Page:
Thursday, September 11, 2014

Becker BK7 vs the Ka-Bar USMC fighting knife

This came up over on the Ka-Bar forum.  A member had his Ka Bar break just above the hilt while chopping down a 3-inch birch tree.  He seemed willing to accept that this wasn't normal for the knife but someone else suggested the "hidden tang" comprised a design flaw.  I bring most of what I said over here because I mention the BK7 a lot:

Yes, the Ka-Bar fighting knife doesn't have a full tang, but the fact that the tang goes all the way to the pommel apparently counts for a lot. This knife went all the way through WWII and the Marines who used it for all sorts of things loved it. Ethan Becker's BK7 was intended to be an improvement over the Ka-Bar fighting knife, and it is in the sense that it can take more abuse without breaking, but the Ka-Bar could take quite a lot of abuse without breaking. In fact I have been on the lookout for comments about this knife over the years and the one [on the Ka-Bar site] is the very first I've heard about its breaking.

I am a former engineer and while I'm not sure all this was taken into consideration by the Marines, the Air Force in buying a weapon system doesn't pay for indestructibility. An airplane that is 100% safe would be so heavy it couldn't get off the ground; so they insist on a set of procedures to compensate for the risk. All structure wears out for example; so they either insist on periodic tests or "R&R," remove and replace at given intervals. But before that they insisted that McDonnell Douglas, for example, demonstrate that the aircraft met the established requirements.

As to the Ka-Bar USMC fighting knife I imagine it satisfied the initial requirements. There would have been some sort of testing and it obviously satisfied the tests. However, it should be borne in mind that the manufacturer couldn't be 100% sure that every knife that came off the assembly-line was as good as the knife or knives tested. So what would the military have asked for in the way of QC?  Testing every knife? Not practical. Sample-testing? More likely. Depending upon how many knives were being churned out back then QC could have looked at an agreed upon number. Or, maybe the military just left it up to Ka-Bar's standard practices which have been pretty good over the years.

So, did this particular knife-break demonstrate that all Ka-Bar knives would break if someone tried to cut through a 3-inch birch tree? I think it more likely that the one that broke was a manufacturing anomaly. Such anomalies probably occurred in WWII as well but must have been pretty rare else this knife wouldn't have come through that war with such a good reputation.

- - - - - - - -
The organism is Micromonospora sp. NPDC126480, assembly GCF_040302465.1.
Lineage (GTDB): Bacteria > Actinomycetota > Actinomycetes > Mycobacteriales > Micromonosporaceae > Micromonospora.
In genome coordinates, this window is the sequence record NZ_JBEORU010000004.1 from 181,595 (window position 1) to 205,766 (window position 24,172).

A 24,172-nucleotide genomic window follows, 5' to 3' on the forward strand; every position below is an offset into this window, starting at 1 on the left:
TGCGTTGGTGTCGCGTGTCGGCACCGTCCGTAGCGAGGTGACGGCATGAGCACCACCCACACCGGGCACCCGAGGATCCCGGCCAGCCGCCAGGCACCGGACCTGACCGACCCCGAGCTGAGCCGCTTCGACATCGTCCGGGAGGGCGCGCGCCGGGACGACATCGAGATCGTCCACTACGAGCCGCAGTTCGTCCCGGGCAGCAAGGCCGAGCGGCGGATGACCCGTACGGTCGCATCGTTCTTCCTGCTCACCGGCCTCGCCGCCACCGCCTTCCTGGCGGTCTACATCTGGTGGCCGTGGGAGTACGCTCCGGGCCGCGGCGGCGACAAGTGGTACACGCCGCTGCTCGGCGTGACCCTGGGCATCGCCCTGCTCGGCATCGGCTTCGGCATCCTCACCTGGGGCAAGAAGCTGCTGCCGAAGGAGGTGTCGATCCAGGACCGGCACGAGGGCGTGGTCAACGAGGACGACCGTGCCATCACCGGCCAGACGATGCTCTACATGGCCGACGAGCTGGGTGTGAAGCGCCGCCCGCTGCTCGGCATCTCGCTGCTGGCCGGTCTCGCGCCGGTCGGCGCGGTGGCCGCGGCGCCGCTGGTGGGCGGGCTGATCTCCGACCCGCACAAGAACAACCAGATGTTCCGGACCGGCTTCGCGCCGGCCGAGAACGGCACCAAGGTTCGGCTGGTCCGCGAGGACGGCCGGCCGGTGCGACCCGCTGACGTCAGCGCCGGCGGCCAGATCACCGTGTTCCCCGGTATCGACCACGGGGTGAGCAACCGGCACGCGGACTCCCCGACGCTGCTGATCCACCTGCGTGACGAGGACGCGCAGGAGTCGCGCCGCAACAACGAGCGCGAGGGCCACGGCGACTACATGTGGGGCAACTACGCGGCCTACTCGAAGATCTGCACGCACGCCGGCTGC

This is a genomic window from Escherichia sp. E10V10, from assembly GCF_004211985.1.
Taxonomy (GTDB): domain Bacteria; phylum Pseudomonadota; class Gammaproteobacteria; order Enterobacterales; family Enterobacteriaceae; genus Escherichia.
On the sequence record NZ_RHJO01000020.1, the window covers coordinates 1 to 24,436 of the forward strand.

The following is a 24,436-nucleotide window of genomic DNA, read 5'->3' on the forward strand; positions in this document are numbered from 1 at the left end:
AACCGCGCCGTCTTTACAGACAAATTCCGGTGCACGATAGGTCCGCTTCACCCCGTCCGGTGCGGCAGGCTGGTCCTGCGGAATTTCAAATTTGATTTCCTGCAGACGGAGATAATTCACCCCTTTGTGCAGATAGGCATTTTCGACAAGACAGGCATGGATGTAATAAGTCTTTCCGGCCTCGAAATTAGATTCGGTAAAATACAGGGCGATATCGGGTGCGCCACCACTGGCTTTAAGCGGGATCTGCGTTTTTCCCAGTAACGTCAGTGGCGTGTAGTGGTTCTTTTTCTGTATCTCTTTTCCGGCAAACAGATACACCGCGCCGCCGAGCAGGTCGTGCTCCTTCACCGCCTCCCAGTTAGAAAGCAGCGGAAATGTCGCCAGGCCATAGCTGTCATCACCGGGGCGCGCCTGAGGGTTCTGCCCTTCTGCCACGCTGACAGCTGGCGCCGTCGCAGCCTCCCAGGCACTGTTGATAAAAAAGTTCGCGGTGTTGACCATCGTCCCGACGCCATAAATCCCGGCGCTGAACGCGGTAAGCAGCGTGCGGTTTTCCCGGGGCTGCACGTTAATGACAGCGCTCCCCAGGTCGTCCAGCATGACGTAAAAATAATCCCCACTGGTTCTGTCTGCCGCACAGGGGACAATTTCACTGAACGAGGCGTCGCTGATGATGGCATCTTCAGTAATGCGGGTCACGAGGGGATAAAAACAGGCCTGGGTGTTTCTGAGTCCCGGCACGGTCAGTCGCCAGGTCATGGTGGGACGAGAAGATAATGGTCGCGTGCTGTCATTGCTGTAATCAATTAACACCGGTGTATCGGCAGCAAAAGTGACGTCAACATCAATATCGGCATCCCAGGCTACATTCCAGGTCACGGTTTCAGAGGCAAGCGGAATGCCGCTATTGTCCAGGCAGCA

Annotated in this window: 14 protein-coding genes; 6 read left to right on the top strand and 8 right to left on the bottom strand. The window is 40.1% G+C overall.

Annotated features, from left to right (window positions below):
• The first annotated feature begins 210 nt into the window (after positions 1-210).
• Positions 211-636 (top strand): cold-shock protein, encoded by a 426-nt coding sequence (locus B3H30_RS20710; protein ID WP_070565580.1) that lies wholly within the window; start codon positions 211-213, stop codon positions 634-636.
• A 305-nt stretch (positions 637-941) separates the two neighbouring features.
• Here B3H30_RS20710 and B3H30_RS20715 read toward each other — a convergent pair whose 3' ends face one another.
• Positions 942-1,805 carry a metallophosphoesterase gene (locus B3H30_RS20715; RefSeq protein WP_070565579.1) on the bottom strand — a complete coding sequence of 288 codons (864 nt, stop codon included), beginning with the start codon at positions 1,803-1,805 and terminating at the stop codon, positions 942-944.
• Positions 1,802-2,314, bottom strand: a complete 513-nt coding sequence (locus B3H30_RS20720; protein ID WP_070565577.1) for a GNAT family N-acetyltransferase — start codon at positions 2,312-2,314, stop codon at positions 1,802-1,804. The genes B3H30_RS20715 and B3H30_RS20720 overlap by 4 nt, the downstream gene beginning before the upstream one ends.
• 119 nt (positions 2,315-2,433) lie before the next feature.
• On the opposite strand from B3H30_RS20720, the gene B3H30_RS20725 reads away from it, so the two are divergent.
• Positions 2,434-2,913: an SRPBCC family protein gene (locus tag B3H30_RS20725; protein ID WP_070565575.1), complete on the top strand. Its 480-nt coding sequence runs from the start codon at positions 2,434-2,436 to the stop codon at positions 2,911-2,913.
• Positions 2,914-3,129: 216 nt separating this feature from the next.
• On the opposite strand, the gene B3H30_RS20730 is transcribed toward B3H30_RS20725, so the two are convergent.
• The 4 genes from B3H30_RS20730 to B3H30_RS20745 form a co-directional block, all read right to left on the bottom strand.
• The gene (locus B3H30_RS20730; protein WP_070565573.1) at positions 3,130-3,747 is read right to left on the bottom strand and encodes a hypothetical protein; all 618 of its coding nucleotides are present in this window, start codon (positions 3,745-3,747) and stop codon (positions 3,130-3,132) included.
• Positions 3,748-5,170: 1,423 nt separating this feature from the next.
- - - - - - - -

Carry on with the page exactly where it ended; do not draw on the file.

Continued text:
Now, having said all that, Ethan Becker intended the BK7 to be an improvement on the Ka-Bar. It weighs 13 ounces to the Ka-Bar's 11. It is made of thicker steel. I'm not clear on whether the steel is better than that used on the Ka-Bar from WWII but the design is more confidence-inspiring. But to be fair to the Ka-Bar, the BK7 is being tested today (see several Youtube videos) for cutting through things like birch trees. The USMC would have been more concerned about fighting and an 11 ounce 7-inch bladed knife could be wielded more quickly than a 13-inch 7 1/2 bladed knife.

I was in the Korean War and not WWII, but we used the same equipment (minus the Ka-Bars. We were not issued anything other than bayonets). But I just got out both my Ka-Bar and BK7, put them back into their sheaths and have to say that if I were going back into a WWII or Korean-War situation I'd rather carry the Ka-Bar than the BK7. Not only is the Ka-Bar a lighter knife, but the sheath is lighter as well. The knife and sheath at 15 1/2 ounces weigh less than the BK7 and its sheath: 1 pound 2 ounces. If you are going to hike (march) all day than you opt for lightness over indestructibility if you have a choice.  As long as you aren't giving up too much.

In a modern war where you ride to battle in a Humvee and don't have to march all that far, maybe you can afford a bit more indestructibility.

If I had to get in a knife fight today (which I will dearly try to avoid especially since I'll be 80 next month ) I'd probably use my Ka-Bar over my BK-7, or perhaps I'd hope to overawe him with my BK9, but on my hikes, while I am trying out the BK2 at the present time I expect that eventually I'll prefer my BK17.


Unknown said...

The Kabar knives are the best for outdoors survival trips like camping, trekking.

Asifur Rahman said...


Jerry Gonzalez said...

Yeah, I'd probably use my Ka-Bar over my BK-7 too!